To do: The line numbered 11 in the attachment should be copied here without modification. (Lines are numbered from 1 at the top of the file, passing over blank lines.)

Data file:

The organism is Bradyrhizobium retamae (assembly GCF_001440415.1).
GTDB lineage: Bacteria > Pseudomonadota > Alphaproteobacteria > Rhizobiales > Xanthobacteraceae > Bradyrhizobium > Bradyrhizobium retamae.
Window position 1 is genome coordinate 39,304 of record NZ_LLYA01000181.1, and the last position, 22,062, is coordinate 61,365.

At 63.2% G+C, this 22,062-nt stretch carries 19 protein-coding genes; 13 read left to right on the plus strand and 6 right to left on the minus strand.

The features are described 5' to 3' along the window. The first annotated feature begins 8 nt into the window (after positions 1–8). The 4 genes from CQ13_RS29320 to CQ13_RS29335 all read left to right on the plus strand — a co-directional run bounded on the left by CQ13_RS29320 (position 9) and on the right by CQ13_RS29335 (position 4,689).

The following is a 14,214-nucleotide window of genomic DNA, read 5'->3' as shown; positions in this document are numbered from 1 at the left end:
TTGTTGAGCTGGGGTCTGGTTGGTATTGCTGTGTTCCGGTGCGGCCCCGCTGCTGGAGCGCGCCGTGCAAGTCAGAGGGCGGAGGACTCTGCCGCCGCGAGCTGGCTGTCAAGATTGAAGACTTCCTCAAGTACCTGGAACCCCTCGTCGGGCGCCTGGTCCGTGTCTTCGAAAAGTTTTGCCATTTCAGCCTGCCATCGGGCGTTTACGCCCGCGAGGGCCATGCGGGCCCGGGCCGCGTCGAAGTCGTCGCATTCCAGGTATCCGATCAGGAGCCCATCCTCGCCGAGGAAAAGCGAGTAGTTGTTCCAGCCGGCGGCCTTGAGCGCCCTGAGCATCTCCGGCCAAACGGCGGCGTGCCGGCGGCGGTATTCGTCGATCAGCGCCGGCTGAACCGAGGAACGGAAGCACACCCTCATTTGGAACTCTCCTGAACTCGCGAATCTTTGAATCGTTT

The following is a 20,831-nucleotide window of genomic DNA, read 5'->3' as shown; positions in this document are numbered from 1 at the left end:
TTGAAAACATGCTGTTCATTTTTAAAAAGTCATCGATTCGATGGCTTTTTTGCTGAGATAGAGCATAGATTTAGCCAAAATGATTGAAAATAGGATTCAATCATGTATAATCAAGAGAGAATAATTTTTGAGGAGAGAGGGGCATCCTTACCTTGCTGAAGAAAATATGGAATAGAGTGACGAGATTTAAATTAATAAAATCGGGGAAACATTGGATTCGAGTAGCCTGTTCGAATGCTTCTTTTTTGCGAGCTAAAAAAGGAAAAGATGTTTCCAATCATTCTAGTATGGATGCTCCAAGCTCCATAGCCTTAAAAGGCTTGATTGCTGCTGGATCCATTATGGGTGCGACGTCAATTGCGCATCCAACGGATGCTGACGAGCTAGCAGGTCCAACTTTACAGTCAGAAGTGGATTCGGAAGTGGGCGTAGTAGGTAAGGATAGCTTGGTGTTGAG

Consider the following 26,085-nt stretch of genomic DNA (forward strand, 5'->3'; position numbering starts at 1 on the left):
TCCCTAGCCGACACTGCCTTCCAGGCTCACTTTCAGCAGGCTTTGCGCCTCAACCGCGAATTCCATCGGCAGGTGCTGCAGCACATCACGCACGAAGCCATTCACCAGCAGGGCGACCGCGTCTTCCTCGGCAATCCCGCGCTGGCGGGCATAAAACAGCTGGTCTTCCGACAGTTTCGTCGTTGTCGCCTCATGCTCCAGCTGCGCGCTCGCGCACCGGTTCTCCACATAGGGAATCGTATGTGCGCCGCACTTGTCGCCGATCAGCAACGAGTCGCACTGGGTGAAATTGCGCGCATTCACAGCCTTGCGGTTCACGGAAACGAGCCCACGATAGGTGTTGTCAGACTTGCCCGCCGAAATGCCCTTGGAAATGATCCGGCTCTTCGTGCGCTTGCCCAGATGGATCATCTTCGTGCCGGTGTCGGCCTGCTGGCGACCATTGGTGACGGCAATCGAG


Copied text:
TCCCTAGCCGACACTGCCTTCCAGGCTCACTTTCAGCAGGCTTTGCGCCTCAACCGCGAATTCCATCGGCAGGTGCTGCAGCACATCACGCACGAAGCCATTCACCAGCAGGGCGACCGCGTCTTCCTCGGCAATCCCGCGCTGGCGGGCATAAAACAGCTGGTCTTCCGACAGTTTCGTCGTTGTCGCCTCATGCTCCAGCTGCGCGCTCGCGCACCGGTTCTCCACATAGGGAATCGTATGTGCGCCGCACTTGTCGCCGATCAGCAACGAGTCGCACTGGGTGAAATTGCGCGCATTCACAGCCTTGCGGTTCACGGAAACGAGCCCACGATAGGTGTTGTCAGACTTGCCCGCCGAAATGCCCTTGGAAATGATCCGGCTCTTCGTGCGCTTGCCCAGATGGATCATCTTCGTGCCGGTGTCGGCCTGCTGGCGACCATTGGTGACGGCAATCGAG